Coat of arms of Sussex

Coat of arms of Sussex

A coat of arms has been associated with the historic county of Sussex since the seventeenth century. The device, displaying six martlets or heraldic swallows on a shield, later formed the basis of the flag of Sussex and the armorial bearings granted to the county councils of East and West Sussex.


Origins of the arms

Arms of Sussex according to John Speed

The earliest recorded use of the arms appears to be in the atlas Theatrum Imperii Maganae Britanniae produced by John Speed in 1622. The book displays arms for each of the seven kingdoms of the Anglo-Saxon heptarchy, and that shown for the Kingdom of the South Saxons was six golden martlets on both a blue (azure) or red (gules) shield. In both cases the arms were ensigned by an ancient crown. It is possible that the device had a much earlier origin, as arms were attributed to other Saxon kingdoms by the heralds in the later Middle Ages. These attributed arms were a prochronism, as heraldry did not develop until some centuries after the existence of the kingdoms. The arms later used by local authorities in Essex, Middlesex, Kent, Northumberland and County Durham all owe their origins to the medieval heralds.[1]

Adoption by county authorities

By the nineteenth century the blue shield bearing gold martlets had become accepted as an emblem of the county of Sussex. The seal of the clerk of the peace of the county bore the arms, as did the badges of the East Sussex Constabulary and the Sussex Yeomanry.[2][3]

1889 - 1974

The Local Government Act 1888 introduced administrative counties each governed by an elected county council. Sussex was divided into two administrative counties: East and West Sussex. Each county council was required to adopt a common seal.

Coat of arms granted to West Sussex County Council in 1889

West Sussex County Council promptly applied to the College of Arms for a grant of arms, which were granted on May 18, 1889.[4] The cost of the grant was met by the Duke of Norfolk, a member of the council and titular head of the College of Arms. West Sussex was the first county council to become armigerous.

The arms were the same as those associated with the historic county with the addition of a gold "chief" or band at the top of the shield. The blazon or technical description was:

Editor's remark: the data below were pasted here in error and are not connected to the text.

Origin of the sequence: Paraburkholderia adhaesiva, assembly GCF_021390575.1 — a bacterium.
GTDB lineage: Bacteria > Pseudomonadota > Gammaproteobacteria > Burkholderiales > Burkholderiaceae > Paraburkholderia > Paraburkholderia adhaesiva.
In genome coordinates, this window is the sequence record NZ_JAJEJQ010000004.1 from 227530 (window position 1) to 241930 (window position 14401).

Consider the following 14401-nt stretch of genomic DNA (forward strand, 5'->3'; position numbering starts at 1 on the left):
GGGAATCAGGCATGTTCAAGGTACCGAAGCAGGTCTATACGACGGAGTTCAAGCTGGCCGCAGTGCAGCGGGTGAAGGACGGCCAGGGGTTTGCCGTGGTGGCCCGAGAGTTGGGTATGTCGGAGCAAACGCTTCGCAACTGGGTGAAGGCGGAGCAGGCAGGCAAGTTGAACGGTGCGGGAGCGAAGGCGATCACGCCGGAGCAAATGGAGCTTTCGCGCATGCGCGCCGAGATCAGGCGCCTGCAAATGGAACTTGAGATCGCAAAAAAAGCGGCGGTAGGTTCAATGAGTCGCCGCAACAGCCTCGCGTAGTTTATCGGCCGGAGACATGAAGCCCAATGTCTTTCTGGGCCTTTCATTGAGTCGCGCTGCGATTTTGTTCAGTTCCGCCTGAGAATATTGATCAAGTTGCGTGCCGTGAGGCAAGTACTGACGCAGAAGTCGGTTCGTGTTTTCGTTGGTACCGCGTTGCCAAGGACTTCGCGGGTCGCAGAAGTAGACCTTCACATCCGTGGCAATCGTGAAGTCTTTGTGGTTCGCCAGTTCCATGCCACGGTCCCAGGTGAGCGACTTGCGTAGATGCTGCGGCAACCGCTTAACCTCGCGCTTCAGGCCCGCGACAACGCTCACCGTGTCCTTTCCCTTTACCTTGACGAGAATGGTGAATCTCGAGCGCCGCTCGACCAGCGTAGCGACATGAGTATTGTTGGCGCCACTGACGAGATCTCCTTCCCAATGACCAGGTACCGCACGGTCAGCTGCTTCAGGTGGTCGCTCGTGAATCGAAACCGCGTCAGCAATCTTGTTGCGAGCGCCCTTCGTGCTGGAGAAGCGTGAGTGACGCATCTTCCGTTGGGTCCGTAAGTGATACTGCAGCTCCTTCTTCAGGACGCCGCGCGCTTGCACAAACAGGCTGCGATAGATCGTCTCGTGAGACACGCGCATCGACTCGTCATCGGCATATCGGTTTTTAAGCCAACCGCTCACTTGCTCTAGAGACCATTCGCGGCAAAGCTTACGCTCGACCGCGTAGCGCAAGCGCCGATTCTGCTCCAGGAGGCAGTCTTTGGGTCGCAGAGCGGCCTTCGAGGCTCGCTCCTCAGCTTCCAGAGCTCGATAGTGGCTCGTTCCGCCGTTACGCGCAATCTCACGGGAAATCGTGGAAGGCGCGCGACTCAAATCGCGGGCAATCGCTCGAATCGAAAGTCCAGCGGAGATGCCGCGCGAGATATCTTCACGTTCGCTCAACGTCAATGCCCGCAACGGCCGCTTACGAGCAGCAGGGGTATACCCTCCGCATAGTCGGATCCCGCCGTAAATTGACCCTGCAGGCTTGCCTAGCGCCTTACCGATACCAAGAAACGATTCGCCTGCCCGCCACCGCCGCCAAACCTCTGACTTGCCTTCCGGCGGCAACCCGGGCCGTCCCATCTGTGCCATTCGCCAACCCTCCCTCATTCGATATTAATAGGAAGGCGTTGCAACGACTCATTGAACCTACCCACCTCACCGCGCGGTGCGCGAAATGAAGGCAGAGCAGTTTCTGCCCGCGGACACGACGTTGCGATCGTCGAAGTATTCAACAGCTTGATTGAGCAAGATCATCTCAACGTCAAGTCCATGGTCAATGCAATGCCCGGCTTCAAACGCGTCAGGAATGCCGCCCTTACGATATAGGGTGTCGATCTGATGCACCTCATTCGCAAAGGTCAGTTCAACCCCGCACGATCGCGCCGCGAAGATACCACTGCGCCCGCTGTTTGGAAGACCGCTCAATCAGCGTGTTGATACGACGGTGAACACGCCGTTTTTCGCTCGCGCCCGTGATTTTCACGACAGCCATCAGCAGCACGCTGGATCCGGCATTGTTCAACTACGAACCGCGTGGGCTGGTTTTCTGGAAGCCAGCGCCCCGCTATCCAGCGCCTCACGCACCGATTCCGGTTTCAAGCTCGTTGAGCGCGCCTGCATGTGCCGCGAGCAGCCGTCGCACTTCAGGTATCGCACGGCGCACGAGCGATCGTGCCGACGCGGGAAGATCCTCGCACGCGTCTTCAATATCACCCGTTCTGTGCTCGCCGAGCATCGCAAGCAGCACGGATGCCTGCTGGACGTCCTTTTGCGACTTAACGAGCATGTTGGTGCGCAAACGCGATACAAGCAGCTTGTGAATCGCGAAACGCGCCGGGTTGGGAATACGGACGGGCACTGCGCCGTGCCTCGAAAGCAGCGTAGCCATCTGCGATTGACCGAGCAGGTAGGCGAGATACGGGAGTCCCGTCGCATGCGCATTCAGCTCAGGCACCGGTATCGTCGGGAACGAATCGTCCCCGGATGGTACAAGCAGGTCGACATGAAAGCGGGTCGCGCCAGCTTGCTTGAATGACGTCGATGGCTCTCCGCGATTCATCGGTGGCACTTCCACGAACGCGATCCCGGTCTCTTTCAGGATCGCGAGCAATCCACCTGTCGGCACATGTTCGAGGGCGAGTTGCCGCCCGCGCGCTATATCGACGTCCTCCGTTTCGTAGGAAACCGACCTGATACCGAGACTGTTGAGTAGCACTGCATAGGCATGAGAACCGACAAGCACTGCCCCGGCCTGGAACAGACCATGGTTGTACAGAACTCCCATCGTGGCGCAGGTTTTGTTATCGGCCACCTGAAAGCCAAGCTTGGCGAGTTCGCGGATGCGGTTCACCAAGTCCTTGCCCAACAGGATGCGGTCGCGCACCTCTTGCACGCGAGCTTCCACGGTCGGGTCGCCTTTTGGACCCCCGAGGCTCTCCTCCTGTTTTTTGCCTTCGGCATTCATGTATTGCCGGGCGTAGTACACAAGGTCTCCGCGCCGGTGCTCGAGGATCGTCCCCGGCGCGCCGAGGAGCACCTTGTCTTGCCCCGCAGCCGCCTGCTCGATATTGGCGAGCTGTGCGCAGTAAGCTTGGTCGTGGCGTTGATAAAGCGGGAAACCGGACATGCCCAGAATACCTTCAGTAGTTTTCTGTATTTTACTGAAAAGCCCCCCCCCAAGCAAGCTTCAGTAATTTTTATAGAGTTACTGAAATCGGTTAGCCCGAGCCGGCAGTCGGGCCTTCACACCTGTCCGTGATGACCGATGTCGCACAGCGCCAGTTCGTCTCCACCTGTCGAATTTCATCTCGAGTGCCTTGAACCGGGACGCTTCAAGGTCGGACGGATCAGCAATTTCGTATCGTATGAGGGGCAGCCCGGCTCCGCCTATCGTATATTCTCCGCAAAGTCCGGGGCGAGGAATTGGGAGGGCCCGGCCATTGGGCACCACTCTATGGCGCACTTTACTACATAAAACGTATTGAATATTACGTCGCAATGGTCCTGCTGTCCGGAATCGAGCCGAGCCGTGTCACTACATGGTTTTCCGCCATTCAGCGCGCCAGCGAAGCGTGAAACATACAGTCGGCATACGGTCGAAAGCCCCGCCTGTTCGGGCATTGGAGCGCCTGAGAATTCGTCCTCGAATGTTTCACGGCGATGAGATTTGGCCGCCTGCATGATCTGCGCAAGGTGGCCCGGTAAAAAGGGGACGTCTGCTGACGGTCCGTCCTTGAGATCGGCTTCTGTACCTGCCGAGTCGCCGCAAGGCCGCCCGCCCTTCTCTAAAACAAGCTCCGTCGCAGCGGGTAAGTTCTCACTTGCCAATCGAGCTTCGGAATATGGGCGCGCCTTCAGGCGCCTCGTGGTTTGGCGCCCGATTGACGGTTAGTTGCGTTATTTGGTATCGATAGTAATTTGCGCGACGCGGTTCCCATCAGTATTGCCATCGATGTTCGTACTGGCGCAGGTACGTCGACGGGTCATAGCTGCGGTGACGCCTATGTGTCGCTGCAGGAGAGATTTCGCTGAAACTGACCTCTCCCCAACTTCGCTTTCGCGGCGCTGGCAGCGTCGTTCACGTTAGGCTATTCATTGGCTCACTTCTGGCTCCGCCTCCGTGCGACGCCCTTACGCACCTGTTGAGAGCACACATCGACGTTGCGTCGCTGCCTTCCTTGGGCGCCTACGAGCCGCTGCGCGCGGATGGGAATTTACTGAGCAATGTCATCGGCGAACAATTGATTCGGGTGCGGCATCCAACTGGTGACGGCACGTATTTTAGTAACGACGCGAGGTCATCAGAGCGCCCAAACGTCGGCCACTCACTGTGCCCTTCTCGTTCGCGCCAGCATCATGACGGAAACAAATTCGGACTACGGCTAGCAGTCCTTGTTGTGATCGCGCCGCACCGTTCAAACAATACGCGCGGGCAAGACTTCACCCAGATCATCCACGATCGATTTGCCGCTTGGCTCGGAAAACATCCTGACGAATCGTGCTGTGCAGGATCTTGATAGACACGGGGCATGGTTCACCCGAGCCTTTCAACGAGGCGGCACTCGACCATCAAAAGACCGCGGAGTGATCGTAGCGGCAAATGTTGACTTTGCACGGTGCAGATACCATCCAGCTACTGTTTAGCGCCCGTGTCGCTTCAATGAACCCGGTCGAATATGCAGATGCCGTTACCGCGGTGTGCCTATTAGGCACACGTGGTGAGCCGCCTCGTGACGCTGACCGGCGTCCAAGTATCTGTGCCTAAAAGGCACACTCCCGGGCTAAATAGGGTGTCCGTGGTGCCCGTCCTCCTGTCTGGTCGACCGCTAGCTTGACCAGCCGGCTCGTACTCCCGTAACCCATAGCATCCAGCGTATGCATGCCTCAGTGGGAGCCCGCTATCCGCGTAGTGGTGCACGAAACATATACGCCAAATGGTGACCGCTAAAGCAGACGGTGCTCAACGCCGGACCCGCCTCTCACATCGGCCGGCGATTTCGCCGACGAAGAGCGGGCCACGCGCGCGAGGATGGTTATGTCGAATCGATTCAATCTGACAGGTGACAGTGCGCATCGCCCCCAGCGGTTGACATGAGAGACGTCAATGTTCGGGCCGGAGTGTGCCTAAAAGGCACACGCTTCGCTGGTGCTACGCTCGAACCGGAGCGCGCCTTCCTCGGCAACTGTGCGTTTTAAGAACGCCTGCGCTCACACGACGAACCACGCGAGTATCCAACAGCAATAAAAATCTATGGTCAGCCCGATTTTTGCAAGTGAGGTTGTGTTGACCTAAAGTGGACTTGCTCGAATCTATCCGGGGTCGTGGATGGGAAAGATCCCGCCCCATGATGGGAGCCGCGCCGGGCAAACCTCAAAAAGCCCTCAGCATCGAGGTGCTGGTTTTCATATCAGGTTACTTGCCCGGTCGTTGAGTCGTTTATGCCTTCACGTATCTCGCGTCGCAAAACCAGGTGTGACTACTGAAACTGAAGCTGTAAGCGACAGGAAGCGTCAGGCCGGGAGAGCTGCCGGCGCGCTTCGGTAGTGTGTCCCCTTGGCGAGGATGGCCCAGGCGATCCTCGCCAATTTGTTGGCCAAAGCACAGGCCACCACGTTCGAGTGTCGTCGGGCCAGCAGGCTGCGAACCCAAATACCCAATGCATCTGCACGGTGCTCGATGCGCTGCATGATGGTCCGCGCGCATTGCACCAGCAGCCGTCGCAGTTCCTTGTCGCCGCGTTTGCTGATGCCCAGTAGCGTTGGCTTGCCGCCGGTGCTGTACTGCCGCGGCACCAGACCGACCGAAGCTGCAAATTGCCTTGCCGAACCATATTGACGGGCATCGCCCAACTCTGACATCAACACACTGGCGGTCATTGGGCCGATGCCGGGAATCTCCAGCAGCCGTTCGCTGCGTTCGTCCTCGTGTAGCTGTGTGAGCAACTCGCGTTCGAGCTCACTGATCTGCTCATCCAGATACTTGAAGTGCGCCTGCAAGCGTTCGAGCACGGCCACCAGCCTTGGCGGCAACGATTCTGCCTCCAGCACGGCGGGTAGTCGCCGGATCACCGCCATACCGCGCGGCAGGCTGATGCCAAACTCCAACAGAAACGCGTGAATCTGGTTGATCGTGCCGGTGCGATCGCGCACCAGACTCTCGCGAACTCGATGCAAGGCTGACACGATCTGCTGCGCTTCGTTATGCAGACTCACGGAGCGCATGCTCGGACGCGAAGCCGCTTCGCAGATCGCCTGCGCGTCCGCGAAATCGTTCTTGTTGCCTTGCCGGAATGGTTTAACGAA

Azure, six martlets, three, two and one a chief or.[5]

Coat of arms granted to East Sussex County Council in 1937

East Sussex County Council adopted a seal in 1889. The seal bore a quartered shield.

  • The first quarter bore the traditional six gold martlets on blue of Sussex,
  • The second quarter consisted of gold and blue checks from tha arms of the De Warenne family, Earls of Surrey and lords of the barony of Lewes.
  • The third quarter was gold with a red displayed eagle, arms of the De Aquila family, lords of Pevensey
  • The fourth quarter bore the arms of the Cinque Ports.

These unofficial arms remained in use until 1937 when an a grant of arms from the College of Arms was obtained on September 10. A red shield was adopted and a gold Saxon crown was added for heraldic difference. The arms were blazoned as: Gules, six martlets three, two and one, and in chief a Saxon crown or[6]

Since 1974

The Local Government Act 1972 reorganised councils throughout England and Wales from 1974. In Sussex two new non-metropolitan counties of East Sussex and West Sussex were created, but with different boundaries to the administrative counties abolished by the 1972 Act. Accordingly the two county councils had to apply for new arms. Both county councils were granted arms in 1975, based on those previously used.

West Sussex County Council was granted arms on January 14, 1975. The gold chief of the 1889 shield was modified by being given an "indented" edge. A crest was added, shown atop a helm and decorative mantling. The crest represented the areas transferred from East Sussex and Surrey in 1974: the Saxon crown was taken from the East Sussex arms and the acorns from those of Surrey.[7]

The blazon of the arms is: Azure six martlets three two and one and a chief indented or, and for a crest on a wreath of the colours a sprig of oak proper fructed with two acorns or within a Saxon crown also or.[8]

Coat of arms granted to East Sussex County Council in 1975

East Sussex County Council was granted a new coat of arms on August 29, 1975. The arms are identical to the 1937 grant with the addition of a silver wavy line, representative of the coastal county boroughs of Brighton, Eastbourne and Hastings added to the county in 1974.[9]

Other Sussex organisations

The Sussex Police Authority was granted arms on May 30, 1969: a blue shield bearing a gold tower between five gold martlets.[6] The Sussex County Cricket Club uses the traditional county arms as its badge.

See also


  1. ^ Charles Wilfrid Scott-Giles, The Romance of Heraldry, London, 1929
  2. ^ Francis W Steer, The arms of the County Councils of East and West Sussex and the Diocese of Chichester, jointly issued by the two county councils, 1959
  3. ^ A L King and H L Kipling, Head-dress badges of the British Army, Volume 1, reprinted Uckfield 2006
  4. ^ Letters Patent sealed by Garter, Clarenceux and Norroy Kings of Arms.
  5. ^ Arthur Charles Fox-Davies, The Book of Public Arms, 2nd edition, London 1915
  6. ^ a b Geoffrey Briggs, Civic and Corporate Heraldry, London, 1971
  7. ^ West Sussex County Council Archive Gallery, accessed August 24, 2007
  8. ^ Civic Heraldry of England and Wales - West Sussex, accessed August 24, 2007
  9. ^ Letters Patent dated August 29, 1975

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